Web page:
Apple’s July court triumph over a massive European Union tax grab is forcing antitrust chief Margrethe Vestager to make a tough choice: Challenge a ruling that faulted the EU investigation or accept judges’ criticisms and re-examine a case started more than six years ago.
The EU targeted big names, triggering changes to taxation across Europe. The 13 billion-euro ($15.4 billion) demand for Apple was its crowning achievement.
“The European Commission may very likely appeal the judgment of the General Court in the Apple case, if only to save face,” said Howard Liebman, a tax attorney with Jones Day in Brussels. “It will be a very rough row to hoe, given the very detailed and fact-oriented decision“ from the EU’s second-highest tribunal.
If Vestager opts to fight on at the EU Court of Justice, the bloc’s top tribunal, she risks overlooking criticism that the EU failed to prove “to the requisite legal standard” that Ireland’s tax deal broke state-aid law by giving the iPhone maker an unfair advantage.
The commission, the EU’s executive arm, has already had to re-investigate some 40 probes following court decisions that picked apart its findings.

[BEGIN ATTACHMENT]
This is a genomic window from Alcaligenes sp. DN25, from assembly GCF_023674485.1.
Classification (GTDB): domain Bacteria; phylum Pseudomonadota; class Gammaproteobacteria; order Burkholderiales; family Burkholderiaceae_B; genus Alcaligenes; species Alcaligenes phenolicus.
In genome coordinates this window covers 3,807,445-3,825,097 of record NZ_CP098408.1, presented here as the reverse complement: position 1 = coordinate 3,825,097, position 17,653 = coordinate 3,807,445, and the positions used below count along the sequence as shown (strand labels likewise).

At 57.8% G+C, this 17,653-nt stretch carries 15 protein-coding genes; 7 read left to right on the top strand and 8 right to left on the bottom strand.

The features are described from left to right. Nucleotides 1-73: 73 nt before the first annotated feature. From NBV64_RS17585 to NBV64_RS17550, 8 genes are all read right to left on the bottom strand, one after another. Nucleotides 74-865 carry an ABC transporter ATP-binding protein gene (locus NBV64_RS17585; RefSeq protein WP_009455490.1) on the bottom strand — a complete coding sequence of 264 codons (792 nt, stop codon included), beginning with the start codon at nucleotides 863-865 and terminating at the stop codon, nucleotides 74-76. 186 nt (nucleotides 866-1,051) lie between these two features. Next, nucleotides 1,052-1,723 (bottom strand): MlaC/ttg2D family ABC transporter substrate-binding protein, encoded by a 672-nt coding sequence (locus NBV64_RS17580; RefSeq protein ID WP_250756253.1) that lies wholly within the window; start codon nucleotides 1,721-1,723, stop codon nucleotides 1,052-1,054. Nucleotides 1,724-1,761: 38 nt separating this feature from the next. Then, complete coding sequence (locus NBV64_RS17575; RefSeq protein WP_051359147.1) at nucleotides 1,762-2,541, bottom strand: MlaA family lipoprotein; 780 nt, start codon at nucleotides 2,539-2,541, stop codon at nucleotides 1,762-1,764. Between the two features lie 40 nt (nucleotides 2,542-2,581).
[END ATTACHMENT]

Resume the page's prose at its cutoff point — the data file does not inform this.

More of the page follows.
MacDailyNews Take: Miraculously, justice has been served. Give it up, Margrethe.
A company’s business success, regardless of degree, doesn’t mean some quasi-governmental political confederation headed by a dingbat gets to retroactively grab whatever sum they want. – MacDailyNews, July 15, 2020
The dunce Vestager is out of her depth.
Is Ireland its own country or merely a vassal state to a quasi-governmental political confederation that’s already been hit with one very significant defection?
The EU’s retroactive tax grab is a farce. — MacDailyNews, October 4, 2017
I think that Apple was targeted here. And I think that (anti-US sentiment) is one reason why we could have been targeted. People in leadership positions in several countries tell me that this is the agenda. I don’t know where that comes from. But what I feel strongly about is that this decision was politically based, of that I’m very confident. There is no reason for it in fact or in law… At a worldwide level, Apple pays income tax of 26.1 percent… I’d be the first to say that the tax system needs to be reformed and that it should be made simple and straightforward. But it should be talked about going forward, not in a way that retrofits the law to what others wish it was. It’s patently unfair and not what you expect from a developed country that has a history of rule and law. — Apple CEO Tim Cook, September 1, 2016